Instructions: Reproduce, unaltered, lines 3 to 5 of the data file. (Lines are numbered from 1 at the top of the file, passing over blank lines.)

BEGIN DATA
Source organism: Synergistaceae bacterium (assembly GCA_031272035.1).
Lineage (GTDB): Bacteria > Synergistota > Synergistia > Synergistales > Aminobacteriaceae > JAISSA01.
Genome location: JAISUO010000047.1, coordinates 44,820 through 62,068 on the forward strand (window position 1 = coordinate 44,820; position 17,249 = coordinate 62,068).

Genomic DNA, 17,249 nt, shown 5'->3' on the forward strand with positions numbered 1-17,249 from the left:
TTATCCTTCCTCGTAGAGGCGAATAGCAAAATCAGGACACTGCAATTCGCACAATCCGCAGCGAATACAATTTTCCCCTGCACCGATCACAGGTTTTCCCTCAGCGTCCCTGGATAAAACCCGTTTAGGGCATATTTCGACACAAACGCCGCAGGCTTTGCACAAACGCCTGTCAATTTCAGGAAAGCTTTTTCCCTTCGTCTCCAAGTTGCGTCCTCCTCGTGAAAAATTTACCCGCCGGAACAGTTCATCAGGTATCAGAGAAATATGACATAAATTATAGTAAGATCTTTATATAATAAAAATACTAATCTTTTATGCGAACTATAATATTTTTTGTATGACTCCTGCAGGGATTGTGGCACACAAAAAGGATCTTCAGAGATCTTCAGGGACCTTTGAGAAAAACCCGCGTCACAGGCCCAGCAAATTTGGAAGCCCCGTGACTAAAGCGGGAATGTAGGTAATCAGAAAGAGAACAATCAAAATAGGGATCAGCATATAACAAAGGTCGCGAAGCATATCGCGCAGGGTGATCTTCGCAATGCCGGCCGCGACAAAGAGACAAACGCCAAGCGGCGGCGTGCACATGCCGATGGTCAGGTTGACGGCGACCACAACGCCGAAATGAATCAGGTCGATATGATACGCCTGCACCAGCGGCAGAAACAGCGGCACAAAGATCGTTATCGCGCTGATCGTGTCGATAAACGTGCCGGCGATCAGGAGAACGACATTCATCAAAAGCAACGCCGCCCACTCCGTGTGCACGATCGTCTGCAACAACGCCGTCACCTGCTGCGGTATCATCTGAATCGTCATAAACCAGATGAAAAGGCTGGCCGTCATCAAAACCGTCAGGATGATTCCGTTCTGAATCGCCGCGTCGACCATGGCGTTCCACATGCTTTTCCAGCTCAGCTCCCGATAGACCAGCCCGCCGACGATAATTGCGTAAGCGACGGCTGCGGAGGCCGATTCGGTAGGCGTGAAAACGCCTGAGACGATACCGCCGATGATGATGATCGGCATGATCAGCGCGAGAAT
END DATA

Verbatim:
Genome location: JAISUO010000047.1, coordinates 44,820 through 62,068 on the forward strand (window position 1 = coordinate 44,820; position 17,249 = coordinate 62,068).

Genomic DNA, 17,249 nt, shown 5'->3' on the forward strand with positions numbered 1-17,249 from the left:
TTATCCTTCCTCGTAGAGGCGAATAGCAAAATCAGGACACTGCAATTCGCACAATCCGCAGCGAATACAATTTTCCCCTGCACCGATCACAGGTTTTCCCTCAGCGTCCCTGGATAAAACCCGTTTAGGGCATATTTCGACACAAACGCCGCAGGCTTTGCACAAACGCCTGTCAATTTCAGGAAAGCTTTTTCCCTTCGTCTCCAAGTTGCGTCCTCCTCGTGAAAAATTTACCCGCCGGAACAGTTCATCAGGTATCAGAGAAATATGACATAAATTATAGTAAGATCTTTATATAATAAAAATACTAATCTTTTATGCGAACTATAATATTTTTTGTATGACTCCTGCAGGGATTGTGGCACACAAAAAGGATCTTCAGAGATCTTCAGGGACCTTTGAGAAAAACCCGCGTCACAGGCCCAGCAAATTTGGAAGCCCCGTGACTAAAGCGGGAATGTAGGTAATCAGAAAGAGAACAATCAAAATAGGGATCAGCATATAACAAAGGTCGCGAAGCATATCGCGCAGGGTGATCTTCGCAATGCCGGCCGCGACAAAGAGACAAACGCCAAGCGGCGGCGTGCACATGCCGATGGTCAGGTTGACGGCGACCACAACGCCGAAATGAATCAGGTCGATATGATACGCCTGCACCAGCGGCAGAAACAGCGGCACAAAGATCGTTATCGCGCTGATCGTGTCGATAAACGTGCCGGCGATCAGGAGAACGACATTCATCAAAAGCAACGCCGCCCACTCCGTGTGCACGATCGTCTGCAACAACGCCGTCACCTGCTGCGGTATCATCTGAATCGTCATAAACCAGATGAAAAGGCTGGCCGTCATCAAAACCGTCAGGATGATTCCGTTCTGAATCGCCGCGTCGACCATGGCGTTCCACATGCTTTTCCAGCTCAGCTCCCGATAGACCAGCCCGCCGACGATAATTGCGTAAGCGACGGCTGCGGAGGCCGATTCGGTAGGCGTGAAAACGCCTGAGACGATACCGCCGATGATGATGATCGGCATGATCAGCGCGAGAAT